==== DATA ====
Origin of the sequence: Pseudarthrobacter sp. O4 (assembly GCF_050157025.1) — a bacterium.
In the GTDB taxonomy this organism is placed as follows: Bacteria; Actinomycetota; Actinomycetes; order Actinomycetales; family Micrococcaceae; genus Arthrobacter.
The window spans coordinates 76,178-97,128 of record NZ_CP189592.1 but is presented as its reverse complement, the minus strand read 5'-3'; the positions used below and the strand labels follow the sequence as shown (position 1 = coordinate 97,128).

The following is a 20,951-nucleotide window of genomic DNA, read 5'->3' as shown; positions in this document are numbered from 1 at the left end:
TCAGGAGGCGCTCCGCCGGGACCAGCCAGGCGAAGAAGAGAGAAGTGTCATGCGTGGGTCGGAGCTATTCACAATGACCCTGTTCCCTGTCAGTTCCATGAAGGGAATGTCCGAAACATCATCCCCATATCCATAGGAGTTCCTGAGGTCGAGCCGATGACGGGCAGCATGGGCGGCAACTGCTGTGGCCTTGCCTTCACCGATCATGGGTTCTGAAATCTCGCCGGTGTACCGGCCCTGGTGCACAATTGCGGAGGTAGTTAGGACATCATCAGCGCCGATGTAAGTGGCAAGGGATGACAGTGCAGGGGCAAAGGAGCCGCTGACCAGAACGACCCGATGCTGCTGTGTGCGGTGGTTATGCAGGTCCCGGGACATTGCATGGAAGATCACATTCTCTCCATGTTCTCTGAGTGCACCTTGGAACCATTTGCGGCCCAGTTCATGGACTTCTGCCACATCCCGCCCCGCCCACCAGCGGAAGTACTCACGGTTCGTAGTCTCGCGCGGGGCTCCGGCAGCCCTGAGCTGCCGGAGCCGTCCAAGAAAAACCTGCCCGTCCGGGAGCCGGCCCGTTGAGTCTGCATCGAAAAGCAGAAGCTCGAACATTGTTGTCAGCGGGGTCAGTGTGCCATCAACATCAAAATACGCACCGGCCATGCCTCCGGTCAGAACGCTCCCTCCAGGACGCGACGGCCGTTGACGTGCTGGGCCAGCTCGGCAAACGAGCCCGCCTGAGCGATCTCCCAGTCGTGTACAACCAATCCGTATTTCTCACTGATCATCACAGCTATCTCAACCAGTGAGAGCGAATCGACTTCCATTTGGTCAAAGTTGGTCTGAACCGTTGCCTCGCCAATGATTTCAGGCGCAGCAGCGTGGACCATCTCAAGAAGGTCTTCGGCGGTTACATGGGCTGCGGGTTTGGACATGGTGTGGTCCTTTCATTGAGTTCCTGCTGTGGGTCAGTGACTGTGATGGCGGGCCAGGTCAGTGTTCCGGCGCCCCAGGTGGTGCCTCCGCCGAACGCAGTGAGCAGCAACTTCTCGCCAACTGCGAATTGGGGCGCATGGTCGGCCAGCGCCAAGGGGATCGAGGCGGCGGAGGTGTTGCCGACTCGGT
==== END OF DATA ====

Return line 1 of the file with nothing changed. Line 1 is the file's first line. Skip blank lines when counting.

Origin of the sequence: Pseudarthrobacter sp. O4 (assembly GCF_050157025.1) — a bacterium.